Lasting Impression: How 19th-Century Fashion Influenced Today’s Trends
Looking around at the Art Institute of Chicago’s latest exhibition, Impressionism, Fashion, and Modernity, I couldn’t help but feel a little underdressed. Despite the fact that it was midsummer, all of the women in the room wore floor-length gowns. I wore jeans.
Of course, those finely dressed women were actually the subjects of more than 75 paintings by the likes of Monet, Renoir, Seurat, Manet, and Degas. The 19th century marked the beginning of Paris’s reign as the world’s fashion capital, a reign that coincided with the rise of the impressionist movement. As a result, the paintings captured not only the trends of the period but also presented them in a whole new light. With the flick of a brush, the artist could make light break through leaves, creating shadows on white summer dresses. They made gold jewelry glimmer, and the delicate fabric surrounding a woman’s décolletage look as sheer as it would have been in person.
While the exhibit exalted the way that these artists captured the beauty of their time, it also demonstrated just how much of an influence the era continues to have over the fashion trends of today. French novelist Arsène Houssaye seems almost to acknowledge this timelessness in an 1869 quotation painted on one of the exhibit walls: “La Parisienne is not in fashion. She is fashion.”
Below are six modern pieces that convey a bit of 19th-century Parisian style in the 21st century.
1. Dress; BB Dakota ($84.95)
Summer meant white dresses in the 19th century, especially for the younger ladies of the era. This one lacks old-fashioned frills but still has a waist-accentuating black sash and sheer accents on its flowy sleeves.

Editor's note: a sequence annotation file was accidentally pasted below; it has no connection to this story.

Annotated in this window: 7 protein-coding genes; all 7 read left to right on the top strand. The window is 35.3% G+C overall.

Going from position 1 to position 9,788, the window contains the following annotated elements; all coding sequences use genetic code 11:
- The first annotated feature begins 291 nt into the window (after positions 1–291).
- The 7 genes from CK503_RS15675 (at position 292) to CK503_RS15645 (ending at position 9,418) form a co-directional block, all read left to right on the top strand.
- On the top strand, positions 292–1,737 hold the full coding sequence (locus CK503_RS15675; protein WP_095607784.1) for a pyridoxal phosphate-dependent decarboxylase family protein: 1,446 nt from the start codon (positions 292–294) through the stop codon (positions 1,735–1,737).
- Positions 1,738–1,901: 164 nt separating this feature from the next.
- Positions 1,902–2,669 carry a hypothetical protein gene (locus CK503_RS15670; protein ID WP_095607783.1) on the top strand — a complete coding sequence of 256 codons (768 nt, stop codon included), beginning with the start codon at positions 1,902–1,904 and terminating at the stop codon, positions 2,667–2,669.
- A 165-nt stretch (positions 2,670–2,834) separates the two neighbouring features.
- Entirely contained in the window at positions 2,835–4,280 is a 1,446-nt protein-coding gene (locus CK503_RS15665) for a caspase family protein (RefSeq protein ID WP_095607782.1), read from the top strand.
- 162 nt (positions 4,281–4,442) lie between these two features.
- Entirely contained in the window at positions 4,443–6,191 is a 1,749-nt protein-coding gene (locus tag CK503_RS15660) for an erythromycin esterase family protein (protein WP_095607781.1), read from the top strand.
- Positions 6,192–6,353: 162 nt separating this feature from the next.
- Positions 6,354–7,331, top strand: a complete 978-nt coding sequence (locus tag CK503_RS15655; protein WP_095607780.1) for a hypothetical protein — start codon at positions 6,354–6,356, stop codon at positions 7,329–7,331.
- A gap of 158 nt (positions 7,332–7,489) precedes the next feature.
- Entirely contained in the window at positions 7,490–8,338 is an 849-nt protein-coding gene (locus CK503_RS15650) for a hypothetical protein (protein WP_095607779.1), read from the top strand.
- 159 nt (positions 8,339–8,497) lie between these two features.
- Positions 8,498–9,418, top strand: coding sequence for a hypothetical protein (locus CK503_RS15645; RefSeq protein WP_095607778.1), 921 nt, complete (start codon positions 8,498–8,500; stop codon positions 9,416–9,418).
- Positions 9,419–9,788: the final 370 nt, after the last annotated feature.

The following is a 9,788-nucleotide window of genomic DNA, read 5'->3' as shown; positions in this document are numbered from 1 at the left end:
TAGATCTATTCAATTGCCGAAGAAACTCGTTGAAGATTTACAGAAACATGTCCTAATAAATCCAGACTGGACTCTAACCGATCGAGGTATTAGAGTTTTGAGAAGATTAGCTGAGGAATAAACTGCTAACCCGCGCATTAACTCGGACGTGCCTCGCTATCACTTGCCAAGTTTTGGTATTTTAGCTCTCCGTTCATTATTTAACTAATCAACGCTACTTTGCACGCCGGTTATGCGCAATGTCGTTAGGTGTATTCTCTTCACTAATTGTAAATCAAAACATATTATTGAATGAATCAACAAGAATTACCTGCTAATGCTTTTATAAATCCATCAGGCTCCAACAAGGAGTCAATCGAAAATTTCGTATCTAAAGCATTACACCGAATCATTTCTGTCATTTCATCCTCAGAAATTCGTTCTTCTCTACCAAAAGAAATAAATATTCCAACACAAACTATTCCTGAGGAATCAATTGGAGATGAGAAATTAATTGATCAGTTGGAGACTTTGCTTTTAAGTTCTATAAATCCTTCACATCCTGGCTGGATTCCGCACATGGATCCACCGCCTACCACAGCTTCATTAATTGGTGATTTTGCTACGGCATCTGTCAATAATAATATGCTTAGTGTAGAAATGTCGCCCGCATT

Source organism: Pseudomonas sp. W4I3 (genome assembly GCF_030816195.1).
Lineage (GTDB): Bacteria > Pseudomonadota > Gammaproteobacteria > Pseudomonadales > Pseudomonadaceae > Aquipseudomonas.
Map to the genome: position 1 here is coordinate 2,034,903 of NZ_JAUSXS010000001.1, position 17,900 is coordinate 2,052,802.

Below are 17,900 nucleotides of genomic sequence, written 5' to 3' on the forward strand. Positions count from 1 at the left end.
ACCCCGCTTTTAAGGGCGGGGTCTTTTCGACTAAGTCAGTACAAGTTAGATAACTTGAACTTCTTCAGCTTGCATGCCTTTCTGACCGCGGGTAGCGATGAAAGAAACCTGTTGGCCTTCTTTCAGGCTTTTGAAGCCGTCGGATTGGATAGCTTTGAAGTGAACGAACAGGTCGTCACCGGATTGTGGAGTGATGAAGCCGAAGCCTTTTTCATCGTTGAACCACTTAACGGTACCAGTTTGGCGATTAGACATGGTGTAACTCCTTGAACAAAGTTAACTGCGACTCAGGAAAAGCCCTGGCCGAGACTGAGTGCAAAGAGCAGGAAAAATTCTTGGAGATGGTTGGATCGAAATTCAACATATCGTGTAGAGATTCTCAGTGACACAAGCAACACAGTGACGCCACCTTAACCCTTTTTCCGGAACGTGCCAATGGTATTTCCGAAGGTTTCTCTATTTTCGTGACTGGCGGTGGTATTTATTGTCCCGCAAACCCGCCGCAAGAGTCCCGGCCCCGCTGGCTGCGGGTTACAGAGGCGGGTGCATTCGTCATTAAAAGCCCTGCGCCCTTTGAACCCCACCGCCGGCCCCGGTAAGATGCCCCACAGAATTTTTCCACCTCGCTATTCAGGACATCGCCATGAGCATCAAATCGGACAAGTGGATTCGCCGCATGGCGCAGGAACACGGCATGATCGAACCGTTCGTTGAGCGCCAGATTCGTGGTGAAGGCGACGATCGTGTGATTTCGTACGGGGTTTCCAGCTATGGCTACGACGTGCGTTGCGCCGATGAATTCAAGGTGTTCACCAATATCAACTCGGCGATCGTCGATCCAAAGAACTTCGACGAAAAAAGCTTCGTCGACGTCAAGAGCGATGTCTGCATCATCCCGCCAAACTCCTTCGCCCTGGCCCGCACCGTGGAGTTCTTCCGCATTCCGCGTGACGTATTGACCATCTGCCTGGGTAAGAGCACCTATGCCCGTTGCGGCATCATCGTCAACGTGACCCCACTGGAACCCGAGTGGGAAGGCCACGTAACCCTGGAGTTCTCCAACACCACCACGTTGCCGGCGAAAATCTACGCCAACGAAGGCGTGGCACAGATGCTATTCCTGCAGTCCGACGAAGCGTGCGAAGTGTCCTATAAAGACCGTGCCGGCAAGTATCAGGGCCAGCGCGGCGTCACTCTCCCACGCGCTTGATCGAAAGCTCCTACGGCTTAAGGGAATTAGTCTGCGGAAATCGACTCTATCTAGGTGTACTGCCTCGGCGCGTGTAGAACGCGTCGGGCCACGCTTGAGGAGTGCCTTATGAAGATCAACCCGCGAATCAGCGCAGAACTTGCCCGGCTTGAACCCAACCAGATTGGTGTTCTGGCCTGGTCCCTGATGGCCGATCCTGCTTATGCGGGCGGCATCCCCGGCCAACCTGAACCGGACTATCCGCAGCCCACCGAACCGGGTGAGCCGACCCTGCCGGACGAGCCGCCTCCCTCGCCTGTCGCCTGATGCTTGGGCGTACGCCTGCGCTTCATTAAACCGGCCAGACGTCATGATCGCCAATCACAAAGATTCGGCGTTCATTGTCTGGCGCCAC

2. Pants; Akira ($25)
Bold stripes once lined many a skirt and corseted bodice. This pair of pants translates this trend into a modern wardrobe in a way that is equally flattering but far more comfortable.
3. Top; ModCloth.com ($39.99)
This top combines a handful of old Parisian trends into one surprisingly fresh piece. The peplum accentuates the natural waist without the pain of a corset. Polka dots were popular then, as was the blush-pink color, which was often the shade of dressing gowns that were worn only at home. Finally, the sheer neckline shows just enough skin without compromising modesty.
4. Shoes; Belle by Sigerson Morrison ($99)
A low heel was once the shoe of choice for a fashionable lady. These shiny golden loafers put a modern spin on the yellow ones worn by Madame Marie Hubbard in Berthe Morisot’s Woman with a Fan (1874).
5. Bangle; Eskell ($58)
Here’s one trend that hasn’t changed much at all: a bright gold bangle worn not on the wrist, but in the middle of the forearm. This one, plated in 14-karat gold, is etched with an intricate design.
6. Earrings; Francesca’s ($16)
Gold jewelry was the most coveted accessory in 19th-century Paris. These drop earrings have an antique shape, but the mint stone at their center provides a modern pop of color.
Catch Impressionism, Fashion, and Modernity at the Art Institute of Chicago through Sunday, September 29.
Andrea studied journalism at the University of North Carolina at Chapel Hill. She enjoys pop culture, reality television, and brunch.